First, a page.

Hermann von Helmholtz (1821-1894) was a pioneer scientist and polymath who had great influence over nineteenth century research and ideas in medicine, physiology, physics, psychology, philosophy, and aesthetics. Of relevance to painting is his work on visual perception, colour vision in particular, and optical aspects of painting. The latter were delivered in their most accessible form in his published lecture “On the relation of optics to painting”, which first appeared in his native German in 1871, in French in 1878, and in English in 1881. He was awarded the French Legion of Honour by presidential decree in 1881, alongside Alexander Graham Bell and Thomas Edison.
His lecture is a prime example of nineteenth century scientific rationalism, not an artistic manifesto. When he wrote the following, he was not referring to Reynolds’ aesthetics:
“What he” [the painter] “has to give is not a mere transcript of the object, but a translation of his impression into another scale of sensitiveness, which belongs to a different degree of impressibility of the observing eye, in which the organ speaks a very different dialect in responding to the impressions of the outer world.”
“The artist cannot transcribe nature; he must translate her; yet this translation may give us an impression in the highest degree distinct and forcible, not merely of the objects themselves, but even of the greatly altered intensities of light under which we view them.” “Thus the imitation of nature in the picture is at the same time an ennobling of the impression on the senses.”
(On the Relation of Optics to Painting, in Popular Scientific Lectures, J Fitzgerald, New York, undated, reprinted Dover, New York, 1962; French translation originally as L’Optique et la Peinture, in Principes scientifiques des beaux-arts, E Brücke, Paris, 1878)
His rationale for mentioning translation into another scale is clear from the preceding discussion about light intensity and painted tone (or ‘values’ in painters’ jargon). Human eyes are capable of seeing accurate form and colour across a huge range of light intensities, from the dazzling brightness of noon in the desert, to the depths of a moonlit night. Paint and paintings have a much narrower range of tones/values, so for the painter to convey a faithful representation of any given scene, they have to remap the light intensities in the motif to the tones which they can accomplish in their painting.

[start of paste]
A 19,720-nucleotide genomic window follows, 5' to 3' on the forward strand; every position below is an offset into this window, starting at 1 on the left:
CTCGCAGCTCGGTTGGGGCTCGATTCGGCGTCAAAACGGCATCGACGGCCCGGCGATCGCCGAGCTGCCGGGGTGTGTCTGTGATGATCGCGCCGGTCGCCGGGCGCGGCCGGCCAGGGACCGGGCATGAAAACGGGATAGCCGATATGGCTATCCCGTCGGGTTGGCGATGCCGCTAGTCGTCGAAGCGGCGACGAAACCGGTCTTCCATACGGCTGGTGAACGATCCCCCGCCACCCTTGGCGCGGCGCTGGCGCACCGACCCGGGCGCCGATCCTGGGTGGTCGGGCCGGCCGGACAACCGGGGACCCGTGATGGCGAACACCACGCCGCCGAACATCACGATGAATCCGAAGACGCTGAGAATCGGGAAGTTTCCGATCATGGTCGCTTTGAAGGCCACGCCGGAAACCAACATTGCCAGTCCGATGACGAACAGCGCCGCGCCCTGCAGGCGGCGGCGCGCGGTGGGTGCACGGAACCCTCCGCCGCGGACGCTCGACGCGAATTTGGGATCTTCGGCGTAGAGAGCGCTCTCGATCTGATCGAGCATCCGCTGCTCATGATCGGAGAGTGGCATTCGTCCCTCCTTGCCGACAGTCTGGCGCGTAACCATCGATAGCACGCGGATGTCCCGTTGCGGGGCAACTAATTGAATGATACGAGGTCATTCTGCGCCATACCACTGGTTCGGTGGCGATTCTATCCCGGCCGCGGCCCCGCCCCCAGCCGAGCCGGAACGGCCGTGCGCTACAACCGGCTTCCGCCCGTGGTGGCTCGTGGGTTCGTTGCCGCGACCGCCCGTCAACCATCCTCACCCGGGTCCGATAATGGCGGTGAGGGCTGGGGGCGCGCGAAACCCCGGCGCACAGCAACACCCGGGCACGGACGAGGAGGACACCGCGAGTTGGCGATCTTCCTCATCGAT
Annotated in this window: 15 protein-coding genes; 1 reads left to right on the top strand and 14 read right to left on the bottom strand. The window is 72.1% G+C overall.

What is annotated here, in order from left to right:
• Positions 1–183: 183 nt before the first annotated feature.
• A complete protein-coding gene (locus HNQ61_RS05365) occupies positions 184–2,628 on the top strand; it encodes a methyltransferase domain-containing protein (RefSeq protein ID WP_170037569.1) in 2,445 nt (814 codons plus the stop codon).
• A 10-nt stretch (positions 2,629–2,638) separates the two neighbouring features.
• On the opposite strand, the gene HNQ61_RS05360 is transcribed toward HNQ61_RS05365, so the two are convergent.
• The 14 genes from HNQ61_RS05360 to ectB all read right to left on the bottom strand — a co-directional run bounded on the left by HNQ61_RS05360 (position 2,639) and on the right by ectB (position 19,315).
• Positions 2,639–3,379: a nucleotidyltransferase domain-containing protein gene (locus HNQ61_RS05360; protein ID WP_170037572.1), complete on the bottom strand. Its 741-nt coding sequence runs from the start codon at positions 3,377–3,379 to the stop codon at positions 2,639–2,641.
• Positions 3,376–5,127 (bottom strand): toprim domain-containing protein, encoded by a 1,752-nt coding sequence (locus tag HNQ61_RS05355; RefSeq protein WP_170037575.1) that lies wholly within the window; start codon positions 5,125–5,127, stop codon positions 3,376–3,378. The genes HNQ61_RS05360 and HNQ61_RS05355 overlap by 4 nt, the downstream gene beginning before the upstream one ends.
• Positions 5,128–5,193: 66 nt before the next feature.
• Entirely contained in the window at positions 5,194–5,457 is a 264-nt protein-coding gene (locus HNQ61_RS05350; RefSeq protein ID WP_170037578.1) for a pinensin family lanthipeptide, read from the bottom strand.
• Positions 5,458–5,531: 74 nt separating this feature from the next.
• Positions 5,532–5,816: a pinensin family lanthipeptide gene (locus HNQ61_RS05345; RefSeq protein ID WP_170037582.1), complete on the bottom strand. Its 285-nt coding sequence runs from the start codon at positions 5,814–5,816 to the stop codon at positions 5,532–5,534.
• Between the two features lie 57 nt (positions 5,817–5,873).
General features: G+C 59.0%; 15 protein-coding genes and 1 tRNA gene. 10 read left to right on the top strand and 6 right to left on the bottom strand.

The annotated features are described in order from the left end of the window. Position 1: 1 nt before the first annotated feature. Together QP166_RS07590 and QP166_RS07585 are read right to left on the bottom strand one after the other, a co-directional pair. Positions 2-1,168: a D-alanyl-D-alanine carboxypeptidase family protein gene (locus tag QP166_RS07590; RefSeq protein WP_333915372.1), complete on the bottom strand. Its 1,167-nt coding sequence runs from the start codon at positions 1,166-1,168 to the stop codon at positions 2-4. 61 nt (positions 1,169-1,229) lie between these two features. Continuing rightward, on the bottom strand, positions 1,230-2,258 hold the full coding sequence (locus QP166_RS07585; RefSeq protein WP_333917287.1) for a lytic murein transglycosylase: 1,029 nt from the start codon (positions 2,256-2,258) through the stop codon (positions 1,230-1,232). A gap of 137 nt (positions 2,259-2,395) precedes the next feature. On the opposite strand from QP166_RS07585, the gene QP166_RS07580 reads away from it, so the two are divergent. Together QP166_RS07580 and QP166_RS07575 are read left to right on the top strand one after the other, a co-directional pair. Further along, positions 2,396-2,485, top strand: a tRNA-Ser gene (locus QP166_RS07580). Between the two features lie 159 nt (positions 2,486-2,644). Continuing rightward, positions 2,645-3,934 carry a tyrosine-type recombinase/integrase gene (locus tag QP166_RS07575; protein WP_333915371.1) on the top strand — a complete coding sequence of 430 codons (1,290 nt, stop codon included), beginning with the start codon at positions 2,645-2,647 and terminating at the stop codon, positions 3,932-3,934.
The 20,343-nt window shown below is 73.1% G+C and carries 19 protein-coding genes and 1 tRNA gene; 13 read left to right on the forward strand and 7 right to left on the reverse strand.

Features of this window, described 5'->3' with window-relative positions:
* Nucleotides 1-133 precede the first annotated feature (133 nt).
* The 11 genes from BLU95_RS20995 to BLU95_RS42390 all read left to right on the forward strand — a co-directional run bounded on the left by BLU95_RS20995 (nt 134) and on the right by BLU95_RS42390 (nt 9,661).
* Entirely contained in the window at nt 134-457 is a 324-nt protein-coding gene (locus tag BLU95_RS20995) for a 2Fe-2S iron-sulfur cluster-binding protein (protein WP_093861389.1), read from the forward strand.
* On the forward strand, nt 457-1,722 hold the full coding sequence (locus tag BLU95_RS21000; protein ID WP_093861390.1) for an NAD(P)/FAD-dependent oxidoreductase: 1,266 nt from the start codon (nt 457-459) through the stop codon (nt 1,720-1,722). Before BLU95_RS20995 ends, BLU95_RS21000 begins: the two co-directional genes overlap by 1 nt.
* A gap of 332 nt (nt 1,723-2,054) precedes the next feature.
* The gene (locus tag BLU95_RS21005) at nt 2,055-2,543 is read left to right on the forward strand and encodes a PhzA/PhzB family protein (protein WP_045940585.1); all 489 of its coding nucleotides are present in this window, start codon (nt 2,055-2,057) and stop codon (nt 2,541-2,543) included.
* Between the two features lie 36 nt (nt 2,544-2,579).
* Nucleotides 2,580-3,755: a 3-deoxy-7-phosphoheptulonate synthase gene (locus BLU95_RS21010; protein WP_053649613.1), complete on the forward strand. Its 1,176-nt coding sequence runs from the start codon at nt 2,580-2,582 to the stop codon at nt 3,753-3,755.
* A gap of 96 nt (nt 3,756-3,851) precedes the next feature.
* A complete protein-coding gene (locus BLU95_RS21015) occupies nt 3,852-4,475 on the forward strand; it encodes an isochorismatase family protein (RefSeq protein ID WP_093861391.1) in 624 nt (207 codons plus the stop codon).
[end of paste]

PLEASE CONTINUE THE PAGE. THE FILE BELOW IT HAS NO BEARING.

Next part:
But Helmholtz goes further, in recognising the effects of ambient light intensity on the optical perception of the painter, referring for instance to the ‘fatigue’ which results from exposure to high intensities in the desert at noon. He also explains the impact of Fechner’s Law,* and deviations from it at high and low levels of brightness. He thus recognises a more complex and individual perceptive scaling which must take place during the process of painting. This is quite different from Reynolds and Constable, who were happy to move trees around in order to obtain perfect composition.
So many words have been written about Impressionism over the last 140 years that it is hard to know where to start in trying to comprehend where the movement stood in relation to Helmholtz, Reynolds, or truth in painting. One of the best discussions of contemporary critical approaches is that in the early chapters of Richard Shiff’s book Cézanne and the End of Impressionism (University of Chicago Press, 1984).
He cites three critics as commenting that landscape painting from 1870 was mimetic, in trying to depict the ‘absolute truth’ of external reality (Fromentin in 1876, Lafenestre in 1887, and Roger Marx in 1895). Once Monet had obtained acceptance of the critics, they described his depictions of reflections on water as ‘an absolute truth’ (Sylvester, quoted by Shiff), and Pissarro’s landscapes as exact reproductions of nature (Duret, quoted by Shiff). I offer two representative paintings here from which you can judge yourself.
However Shiff, invoking then dominant positivist philosophy, divides ‘truth’ into two, subjective and objective, and is critical of those who miss this distinction. In this, mere copying or mimesis is seen once again as inferior to the creative. The Impressionists are then viewed as emphasising subjective experiences of nature and denying the observational detail associated with a photograph. Given the growth of photography at that time, and the fact that several of the Impressionists experimented with photography as well, this quest for subjective truth appears to be an interesting re-expression of the older views of Reynolds and Constable.
I therefore think that, whilst Helmholtz’s scientific rationalism may have had some influence on the Impressionists, they too followed a course from Reynolds and Constable, and expressed a truth tempered by the desire to express something greater than mere mimesis.
However the Impressionists also started to use a French word which became dominant in the limited writing of Cézanne: sensations.** If they painted impressions, Cézanne and those who succeeded mainstream Impressionism could perhaps better be labelled as Sensationists. Claimed to be the father of Cubism, abstraction, and the deviant schools of the twentieth century, Cézanne will be the focus of my next posting in this series.
* given by Helmholtz as “Within very wide limits of brightness, differences in the strength of light are equally distinct or appear equal in sensation, if they form an equal fraction of the total quantity of light compared.” However towards the upper and lower limits of brightness, Fechner’s Law no longer holds, as the eye is less sensitive to differences in light than would be expected by this law.
** in French, this word conveys meaning well beyond mere optical sensations as understood in English. Unfortunately few commentators appear any more specific over its meaning than that.